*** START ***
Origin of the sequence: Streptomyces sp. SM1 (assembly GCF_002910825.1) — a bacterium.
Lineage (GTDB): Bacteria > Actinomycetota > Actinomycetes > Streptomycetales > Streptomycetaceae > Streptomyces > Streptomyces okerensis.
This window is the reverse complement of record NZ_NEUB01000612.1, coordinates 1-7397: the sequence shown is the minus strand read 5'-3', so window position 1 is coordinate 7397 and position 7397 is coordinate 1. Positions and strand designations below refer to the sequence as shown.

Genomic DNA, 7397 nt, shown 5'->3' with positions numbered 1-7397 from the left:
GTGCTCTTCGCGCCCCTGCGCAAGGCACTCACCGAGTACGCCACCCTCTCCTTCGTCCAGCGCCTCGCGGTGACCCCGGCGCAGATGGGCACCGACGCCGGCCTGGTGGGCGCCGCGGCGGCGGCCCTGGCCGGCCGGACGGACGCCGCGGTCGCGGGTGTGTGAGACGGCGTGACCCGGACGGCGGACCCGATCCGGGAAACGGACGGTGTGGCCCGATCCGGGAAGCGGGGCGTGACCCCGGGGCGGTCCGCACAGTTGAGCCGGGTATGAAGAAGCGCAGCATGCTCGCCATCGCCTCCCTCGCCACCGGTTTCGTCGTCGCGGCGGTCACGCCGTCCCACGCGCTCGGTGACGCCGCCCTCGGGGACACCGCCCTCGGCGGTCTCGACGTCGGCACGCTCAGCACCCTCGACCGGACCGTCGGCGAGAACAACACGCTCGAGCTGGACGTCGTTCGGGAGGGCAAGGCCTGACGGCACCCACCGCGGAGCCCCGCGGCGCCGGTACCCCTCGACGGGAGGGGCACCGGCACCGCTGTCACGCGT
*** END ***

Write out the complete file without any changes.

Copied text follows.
Origin of the sequence: Streptomyces sp. SM1 (assembly GCF_002910825.1) — a bacterium.
Lineage (GTDB): Bacteria > Actinomycetota > Actinomycetes > Streptomycetales > Streptomycetaceae > Streptomyces > Streptomyces okerensis.
This window is the reverse complement of record NZ_NEUB01000612.1, coordinates 1-7397: the sequence shown is the minus strand read 5'-3', so window position 1 is coordinate 7397 and position 7397 is coordinate 1. Positions and strand designations below refer to the sequence as shown.

Genomic DNA, 7397 nt, shown 5'->3' with positions numbered 1-7397 from the left:
GTGCTCTTCGCGCCCCTGCGCAAGGCACTCACCGAGTACGCCACCCTCTCCTTCGTCCAGCGCCTCGCGGTGACCCCGGCGCAGATGGGCACCGACGCCGGCCTGGTGGGCGCCGCGGCGGCGGCCCTGGCCGGCCGGACGGACGCCGCGGTCGCGGGTGTGTGAGACGGCGTGACCCGGACGGCGGACCCGATCCGGGAAACGGACGGTGTGGCCCGATCCGGGAAGCGGGGCGTGACCCCGGGGCGGTCCGCACAGTTGAGCCGGGTATGAAGAAGCGCAGCATGCTCGCCATCGCCTCCCTCGCCACCGGTTTCGTCGTCGCGGCGGTCACGCCGTCCCACGCGCTCGGTGACGCCGCCCTCGGGGACACCGCCCTCGGCGGTCTCGACGTCGGCACGCTCAGCACCCTCGACCGGACCGTCGGCGAGAACAACACGCTCGAGCTGGACGTCGTTCGGGAGGGCAAGGCCTGACGGCACCCACCGCGGAGCCCCGCGGCGCCGGTACCCCTCGACGGGAGGGGCACCGGCACCGCTGTCACGCGT